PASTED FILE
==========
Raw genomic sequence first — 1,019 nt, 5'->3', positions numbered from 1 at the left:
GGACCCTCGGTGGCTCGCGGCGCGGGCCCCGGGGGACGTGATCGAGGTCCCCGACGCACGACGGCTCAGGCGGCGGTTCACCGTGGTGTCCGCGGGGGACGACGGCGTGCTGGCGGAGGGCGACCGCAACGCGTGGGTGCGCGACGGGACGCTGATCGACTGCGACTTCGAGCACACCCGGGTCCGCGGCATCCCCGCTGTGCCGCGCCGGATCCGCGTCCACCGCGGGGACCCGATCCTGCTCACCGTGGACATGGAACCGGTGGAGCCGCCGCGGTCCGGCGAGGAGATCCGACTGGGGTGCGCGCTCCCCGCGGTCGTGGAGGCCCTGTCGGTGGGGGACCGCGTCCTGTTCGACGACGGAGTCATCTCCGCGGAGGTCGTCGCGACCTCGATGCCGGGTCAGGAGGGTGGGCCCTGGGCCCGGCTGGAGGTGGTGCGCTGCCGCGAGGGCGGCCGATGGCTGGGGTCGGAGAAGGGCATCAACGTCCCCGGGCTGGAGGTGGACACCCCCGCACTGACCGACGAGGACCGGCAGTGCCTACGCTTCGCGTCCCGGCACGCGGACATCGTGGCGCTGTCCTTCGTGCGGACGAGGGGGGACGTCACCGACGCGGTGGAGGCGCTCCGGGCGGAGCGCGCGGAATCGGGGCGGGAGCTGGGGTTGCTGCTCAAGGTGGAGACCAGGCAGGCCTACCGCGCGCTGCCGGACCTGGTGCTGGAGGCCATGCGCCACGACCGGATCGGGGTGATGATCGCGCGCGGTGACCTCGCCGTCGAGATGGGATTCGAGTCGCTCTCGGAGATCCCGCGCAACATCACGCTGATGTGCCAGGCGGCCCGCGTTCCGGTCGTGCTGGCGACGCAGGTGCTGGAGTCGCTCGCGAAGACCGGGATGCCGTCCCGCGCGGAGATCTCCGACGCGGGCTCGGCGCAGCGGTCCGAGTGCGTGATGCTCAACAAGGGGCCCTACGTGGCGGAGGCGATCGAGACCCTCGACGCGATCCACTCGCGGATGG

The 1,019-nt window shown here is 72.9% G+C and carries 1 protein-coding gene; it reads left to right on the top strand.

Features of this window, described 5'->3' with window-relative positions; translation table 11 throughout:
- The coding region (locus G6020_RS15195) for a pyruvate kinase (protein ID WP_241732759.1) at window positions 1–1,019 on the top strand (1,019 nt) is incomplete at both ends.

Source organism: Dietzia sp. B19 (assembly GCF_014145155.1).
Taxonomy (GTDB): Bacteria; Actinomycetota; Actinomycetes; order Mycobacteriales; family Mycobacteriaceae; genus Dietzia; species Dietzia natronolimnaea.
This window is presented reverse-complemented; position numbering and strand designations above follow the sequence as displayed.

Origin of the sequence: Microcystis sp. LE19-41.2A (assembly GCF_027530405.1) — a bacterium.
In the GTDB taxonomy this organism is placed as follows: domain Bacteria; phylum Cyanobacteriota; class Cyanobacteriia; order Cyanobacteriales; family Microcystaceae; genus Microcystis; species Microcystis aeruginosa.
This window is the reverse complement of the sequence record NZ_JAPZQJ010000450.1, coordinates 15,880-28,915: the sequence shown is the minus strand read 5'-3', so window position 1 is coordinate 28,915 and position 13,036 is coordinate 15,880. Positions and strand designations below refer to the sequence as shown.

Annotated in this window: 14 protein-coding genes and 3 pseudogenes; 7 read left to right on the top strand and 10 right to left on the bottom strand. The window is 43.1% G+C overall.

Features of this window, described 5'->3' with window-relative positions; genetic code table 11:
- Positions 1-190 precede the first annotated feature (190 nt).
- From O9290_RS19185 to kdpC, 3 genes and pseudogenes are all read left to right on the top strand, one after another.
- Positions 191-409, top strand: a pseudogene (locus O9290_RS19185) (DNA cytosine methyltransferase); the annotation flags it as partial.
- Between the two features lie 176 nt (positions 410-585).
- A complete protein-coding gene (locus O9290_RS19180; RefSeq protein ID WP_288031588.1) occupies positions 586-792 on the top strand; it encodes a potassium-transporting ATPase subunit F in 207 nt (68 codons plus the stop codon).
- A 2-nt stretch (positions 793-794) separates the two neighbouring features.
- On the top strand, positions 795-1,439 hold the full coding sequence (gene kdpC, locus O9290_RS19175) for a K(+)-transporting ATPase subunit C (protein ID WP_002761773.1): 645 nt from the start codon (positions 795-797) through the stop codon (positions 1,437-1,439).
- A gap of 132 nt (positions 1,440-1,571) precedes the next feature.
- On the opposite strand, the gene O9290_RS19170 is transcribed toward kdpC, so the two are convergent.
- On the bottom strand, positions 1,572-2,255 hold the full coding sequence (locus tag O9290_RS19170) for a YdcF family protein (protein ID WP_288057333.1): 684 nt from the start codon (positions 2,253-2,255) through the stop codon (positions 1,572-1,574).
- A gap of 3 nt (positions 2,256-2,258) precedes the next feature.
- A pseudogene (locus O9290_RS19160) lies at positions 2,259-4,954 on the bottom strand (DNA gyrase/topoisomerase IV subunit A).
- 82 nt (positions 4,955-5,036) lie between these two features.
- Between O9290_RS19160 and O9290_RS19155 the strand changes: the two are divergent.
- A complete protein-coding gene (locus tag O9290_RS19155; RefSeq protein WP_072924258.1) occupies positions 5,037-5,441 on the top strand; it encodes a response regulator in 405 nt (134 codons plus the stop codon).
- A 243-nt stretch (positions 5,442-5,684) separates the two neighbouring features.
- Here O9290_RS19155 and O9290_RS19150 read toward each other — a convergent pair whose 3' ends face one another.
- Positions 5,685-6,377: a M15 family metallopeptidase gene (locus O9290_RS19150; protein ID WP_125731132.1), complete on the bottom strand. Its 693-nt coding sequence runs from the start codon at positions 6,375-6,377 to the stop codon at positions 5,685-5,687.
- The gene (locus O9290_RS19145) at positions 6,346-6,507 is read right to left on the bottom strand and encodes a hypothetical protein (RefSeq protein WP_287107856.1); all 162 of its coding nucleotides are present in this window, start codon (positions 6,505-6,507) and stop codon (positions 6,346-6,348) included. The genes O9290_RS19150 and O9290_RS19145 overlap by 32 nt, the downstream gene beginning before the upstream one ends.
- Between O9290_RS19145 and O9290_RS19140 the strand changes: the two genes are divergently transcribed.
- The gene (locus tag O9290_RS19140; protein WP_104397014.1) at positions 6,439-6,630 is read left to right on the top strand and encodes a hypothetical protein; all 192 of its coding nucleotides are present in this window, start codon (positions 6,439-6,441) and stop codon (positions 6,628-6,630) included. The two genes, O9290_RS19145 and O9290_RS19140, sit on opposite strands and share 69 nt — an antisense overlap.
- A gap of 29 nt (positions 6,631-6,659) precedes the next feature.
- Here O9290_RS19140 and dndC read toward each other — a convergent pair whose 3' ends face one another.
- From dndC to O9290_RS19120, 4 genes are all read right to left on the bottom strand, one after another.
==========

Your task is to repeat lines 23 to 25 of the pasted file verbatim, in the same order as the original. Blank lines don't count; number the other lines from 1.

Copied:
- On the bottom strand, positions 1,572-2,255 hold the full coding sequence (locus tag O9290_RS19170) for a YdcF family protein (protein ID WP_288057333.1): 684 nt from the start codon (positions 2,253-2,255) through the stop codon (positions 1,572-1,574).
- A gap of 3 nt (positions 2,256-2,258) precedes the next feature.
- A pseudogene (locus O9290_RS19160) lies at positions 2,259-4,954 on the bottom strand (DNA gyrase/topoisomerase IV subunit A).